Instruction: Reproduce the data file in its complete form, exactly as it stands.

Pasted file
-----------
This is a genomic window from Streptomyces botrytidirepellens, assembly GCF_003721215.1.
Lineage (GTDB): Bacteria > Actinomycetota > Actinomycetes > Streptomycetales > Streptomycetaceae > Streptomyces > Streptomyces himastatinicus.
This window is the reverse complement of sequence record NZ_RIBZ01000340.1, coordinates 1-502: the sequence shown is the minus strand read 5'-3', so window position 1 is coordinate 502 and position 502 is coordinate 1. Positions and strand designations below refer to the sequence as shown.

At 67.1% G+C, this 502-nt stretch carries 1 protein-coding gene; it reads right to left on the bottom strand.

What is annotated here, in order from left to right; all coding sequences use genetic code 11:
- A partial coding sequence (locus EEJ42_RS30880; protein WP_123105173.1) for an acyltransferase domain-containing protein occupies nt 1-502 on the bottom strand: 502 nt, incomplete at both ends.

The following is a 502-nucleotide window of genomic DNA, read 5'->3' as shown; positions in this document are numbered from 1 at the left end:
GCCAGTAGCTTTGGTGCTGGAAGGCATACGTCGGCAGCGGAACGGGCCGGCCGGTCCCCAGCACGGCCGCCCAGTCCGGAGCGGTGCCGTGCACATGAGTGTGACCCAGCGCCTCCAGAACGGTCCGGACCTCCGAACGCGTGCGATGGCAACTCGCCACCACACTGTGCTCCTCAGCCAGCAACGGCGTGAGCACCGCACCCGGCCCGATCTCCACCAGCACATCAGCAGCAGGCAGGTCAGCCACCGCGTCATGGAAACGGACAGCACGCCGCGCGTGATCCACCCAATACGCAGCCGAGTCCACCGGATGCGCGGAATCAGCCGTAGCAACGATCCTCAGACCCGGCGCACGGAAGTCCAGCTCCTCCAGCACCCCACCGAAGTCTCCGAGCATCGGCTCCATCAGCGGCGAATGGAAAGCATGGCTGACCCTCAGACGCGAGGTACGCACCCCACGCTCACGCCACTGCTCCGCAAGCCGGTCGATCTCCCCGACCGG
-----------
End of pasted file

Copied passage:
This is a genomic window from Streptomyces botrytidirepellens, assembly GCF_003721215.1.
Lineage (GTDB): Bacteria > Actinomycetota > Actinomycetes > Streptomycetales > Streptomycetaceae > Streptomyces > Streptomyces himastatinicus.
This window is the reverse complement of sequence record NZ_RIBZ01000340.1, coordinates 1-502: the sequence shown is the minus strand read 5'-3', so window position 1 is coordinate 502 and position 502 is coordinate 1. Positions and strand designations below refer to the sequence as shown.

At 67.1% G+C, this 502-nt stretch carries 1 protein-coding gene; it reads right to left on the bottom strand.

What is annotated here, in order from left to right; all coding sequences use genetic code 11:
- A partial coding sequence (locus EEJ42_RS30880; protein WP_123105173.1) for an acyltransferase domain-containing protein occupies nt 1-502 on the bottom strand: 502 nt, incomplete at both ends.

The following is a 502-nucleotide window of genomic DNA, read 5'->3' as shown; positions in this document are numbered from 1 at the left end:
GCCAGTAGCTTTGGTGCTGGAAGGCATACGTCGGCAGCGGAACGGGCCGGCCGGTCCCCAGCACGGCCGCCCAGTCCGGAGCGGTGCCGTGCACATGAGTGTGACCCAGCGCCTCCAGAACGGTCCGGACCTCCGAACGCGTGCGATGGCAACTCGCCACCACACTGTGCTCCTCAGCCAGCAACGGCGTGAGCACCGCACCCGGCCCGATCTCCACCAGCACATCAGCAGCAGGCAGGTCAGCCACCGCGTCATGGAAACGGACAGCACGCCGCGCGTGATCCACCCAATACGCAGCCGAGTCCACCGGATGCGCGGAATCAGCCGTAGCAACGATCCTCAGACCCGGCGCACGGAAGTCCAGCTCCTCCAGCACCCCACCGAAGTCTCCGAGCATCGGCTCCATCAGCGGCGAATGGAAAGCATGGCTGACCCTCAGACGCGAGGTACGCACCCCACGCTCACGCCACTGCTCCGCAAGCCGGTCGATCTCCCCGACCGG